The new courthouse must respond to the current and potential future context by presenting a positive face on all sides; a project encompassing an entire block has no back.  This includes internalizing all “back-of-house” functions, from trash pick-up to defendant drop-off, so that no existing buildings next to the new courthouse have an unsightly alley or solid wall facing them.  Along Magnolia Avenue the Lyons development under construction includes street level retail.  Between the desire to maintain connection to civic center and relate to this new ground floor activity more public uses such as the entrance lobby or the cafeteria would be an appropriate response.


Currently zoning to the south of this site allows development of unlimited height.  At one point, three residential towers were proposed for this plot of land, ranging from 40 to 55 stories tall.  At the same time to the north new structures are limited to fifty feet, with existing residential structures ranging from two to three stories.  This new courthouse should serve as a transition from those heights of the World Trade Center and City Hall to always colorful La Posada Residential Hotel on 3rd Street.


With all the discussion about Green Building this new courthouse should personify what it is to be sustainable.  By 2012 (proposed completion date) this new facility should be the one of many large scale structures in the city to be LEED Platinum; the highest rating of sustainable design and construction as determined by the US Green Building Council.  The proposed Port of Long Beach Headquarters is also to be LEED Platinum.  The two structures could initiate a trend for private development in the city to be green not just in marketing strategy but in practice.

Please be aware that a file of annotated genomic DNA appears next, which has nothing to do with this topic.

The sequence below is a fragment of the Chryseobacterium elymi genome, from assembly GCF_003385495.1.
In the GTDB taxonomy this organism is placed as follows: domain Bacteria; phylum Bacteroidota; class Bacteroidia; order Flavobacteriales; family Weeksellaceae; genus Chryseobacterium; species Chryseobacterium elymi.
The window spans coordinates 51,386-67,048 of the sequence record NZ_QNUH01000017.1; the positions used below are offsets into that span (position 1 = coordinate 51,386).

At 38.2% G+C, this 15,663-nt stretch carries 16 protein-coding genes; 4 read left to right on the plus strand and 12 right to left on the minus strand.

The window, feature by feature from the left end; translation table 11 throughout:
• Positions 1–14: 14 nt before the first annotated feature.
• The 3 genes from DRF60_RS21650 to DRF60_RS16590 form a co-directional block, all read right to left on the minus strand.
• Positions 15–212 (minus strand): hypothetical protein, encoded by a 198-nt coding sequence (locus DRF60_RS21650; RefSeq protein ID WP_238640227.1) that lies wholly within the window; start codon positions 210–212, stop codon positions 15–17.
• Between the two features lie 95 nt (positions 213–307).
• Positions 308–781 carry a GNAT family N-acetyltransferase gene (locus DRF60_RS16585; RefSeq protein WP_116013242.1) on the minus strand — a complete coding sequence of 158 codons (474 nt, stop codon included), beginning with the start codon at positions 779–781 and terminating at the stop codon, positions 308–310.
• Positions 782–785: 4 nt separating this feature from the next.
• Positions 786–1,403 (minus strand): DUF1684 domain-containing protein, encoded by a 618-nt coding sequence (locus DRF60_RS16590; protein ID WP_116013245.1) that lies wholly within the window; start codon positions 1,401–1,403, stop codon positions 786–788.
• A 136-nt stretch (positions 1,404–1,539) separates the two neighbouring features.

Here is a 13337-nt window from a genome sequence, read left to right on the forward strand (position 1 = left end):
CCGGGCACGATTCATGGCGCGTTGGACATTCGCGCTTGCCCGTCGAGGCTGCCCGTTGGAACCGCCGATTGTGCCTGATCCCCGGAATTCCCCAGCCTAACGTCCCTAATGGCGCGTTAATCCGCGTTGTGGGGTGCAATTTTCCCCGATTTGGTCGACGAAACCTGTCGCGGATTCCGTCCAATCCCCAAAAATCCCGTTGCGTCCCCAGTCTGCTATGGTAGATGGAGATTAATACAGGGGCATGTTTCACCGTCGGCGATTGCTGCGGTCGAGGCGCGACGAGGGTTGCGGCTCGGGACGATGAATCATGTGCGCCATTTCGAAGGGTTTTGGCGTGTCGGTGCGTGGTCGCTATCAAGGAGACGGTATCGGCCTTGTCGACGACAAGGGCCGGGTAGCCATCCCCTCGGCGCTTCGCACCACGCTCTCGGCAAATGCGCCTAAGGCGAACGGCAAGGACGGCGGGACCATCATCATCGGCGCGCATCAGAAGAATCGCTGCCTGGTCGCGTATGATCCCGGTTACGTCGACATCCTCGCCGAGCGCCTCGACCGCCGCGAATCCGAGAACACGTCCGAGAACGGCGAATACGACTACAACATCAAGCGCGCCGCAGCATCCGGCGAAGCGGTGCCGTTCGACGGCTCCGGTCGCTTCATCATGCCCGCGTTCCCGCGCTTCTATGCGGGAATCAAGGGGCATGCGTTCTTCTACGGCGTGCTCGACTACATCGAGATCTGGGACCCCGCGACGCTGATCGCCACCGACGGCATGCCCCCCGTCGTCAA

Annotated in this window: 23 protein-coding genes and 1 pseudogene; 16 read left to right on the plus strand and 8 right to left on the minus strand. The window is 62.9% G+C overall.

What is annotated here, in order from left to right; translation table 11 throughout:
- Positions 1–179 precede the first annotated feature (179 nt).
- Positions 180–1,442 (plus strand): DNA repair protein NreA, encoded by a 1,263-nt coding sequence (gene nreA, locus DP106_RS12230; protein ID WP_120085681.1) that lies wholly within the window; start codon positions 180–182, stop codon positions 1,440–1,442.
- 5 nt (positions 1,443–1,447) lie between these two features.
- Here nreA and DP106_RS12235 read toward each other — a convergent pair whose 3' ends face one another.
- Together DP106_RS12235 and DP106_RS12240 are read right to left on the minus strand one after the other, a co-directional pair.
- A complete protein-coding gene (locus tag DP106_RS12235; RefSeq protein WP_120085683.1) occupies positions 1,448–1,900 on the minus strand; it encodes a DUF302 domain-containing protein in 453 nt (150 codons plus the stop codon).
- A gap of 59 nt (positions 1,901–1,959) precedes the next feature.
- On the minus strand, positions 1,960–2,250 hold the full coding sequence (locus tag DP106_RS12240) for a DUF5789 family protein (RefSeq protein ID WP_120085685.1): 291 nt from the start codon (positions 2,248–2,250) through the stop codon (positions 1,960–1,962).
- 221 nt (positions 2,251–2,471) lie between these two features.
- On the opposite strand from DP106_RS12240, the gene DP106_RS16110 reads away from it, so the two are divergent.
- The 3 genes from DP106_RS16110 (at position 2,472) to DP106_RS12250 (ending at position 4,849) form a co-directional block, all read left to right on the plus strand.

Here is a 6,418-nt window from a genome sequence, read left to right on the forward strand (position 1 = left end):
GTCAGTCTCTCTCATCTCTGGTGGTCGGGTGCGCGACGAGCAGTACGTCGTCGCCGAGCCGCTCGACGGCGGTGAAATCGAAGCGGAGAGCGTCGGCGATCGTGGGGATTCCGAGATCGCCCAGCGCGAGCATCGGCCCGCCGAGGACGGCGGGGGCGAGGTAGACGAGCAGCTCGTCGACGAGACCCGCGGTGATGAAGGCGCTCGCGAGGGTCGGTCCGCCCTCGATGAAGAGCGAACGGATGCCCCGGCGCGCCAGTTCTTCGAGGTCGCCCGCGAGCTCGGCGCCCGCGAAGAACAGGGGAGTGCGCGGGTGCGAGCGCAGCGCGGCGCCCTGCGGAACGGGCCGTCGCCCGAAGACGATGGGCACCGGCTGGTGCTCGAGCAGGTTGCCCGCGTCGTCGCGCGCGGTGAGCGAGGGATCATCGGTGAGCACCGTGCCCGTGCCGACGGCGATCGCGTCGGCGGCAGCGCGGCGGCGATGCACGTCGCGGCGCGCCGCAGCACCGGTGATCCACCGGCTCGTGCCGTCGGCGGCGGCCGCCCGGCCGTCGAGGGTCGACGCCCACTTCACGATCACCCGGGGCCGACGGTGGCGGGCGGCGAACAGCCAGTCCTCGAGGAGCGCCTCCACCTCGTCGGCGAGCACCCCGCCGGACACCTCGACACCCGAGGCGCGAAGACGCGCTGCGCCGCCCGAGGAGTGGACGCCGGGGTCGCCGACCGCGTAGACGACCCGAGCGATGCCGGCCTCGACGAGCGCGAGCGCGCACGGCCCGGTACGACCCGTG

It bears emphasizing that for those entering and leaving the downtown from the Interstate 710 Freeway, the new facility will be one of the first and last things that many residents, workers and visitors will see.  The proposed courthouse should be one of the finest examples of architecture in Long Beach, surpassing that of California State University’s Chancellor Building and the Aquarium.  The building should define a new skyline for the downtown that lends toward a progressive future.  This does not need to be implemented by the typical Southern California starchitects like Thom Mayne or Frank Gehry, instead my preferred designers at this time would be the firm of Herzog and de Meuron, creators of Beijing’s Olympic Stadium (the “bird’s nest”) and many other even more impressive structures.  I’ll save the engineering grace of Santiago Calatrava for the Gerald Desmond replacement bridge.



New San Francisco Federal Courthouse (courtesy of Greenlineblog.com)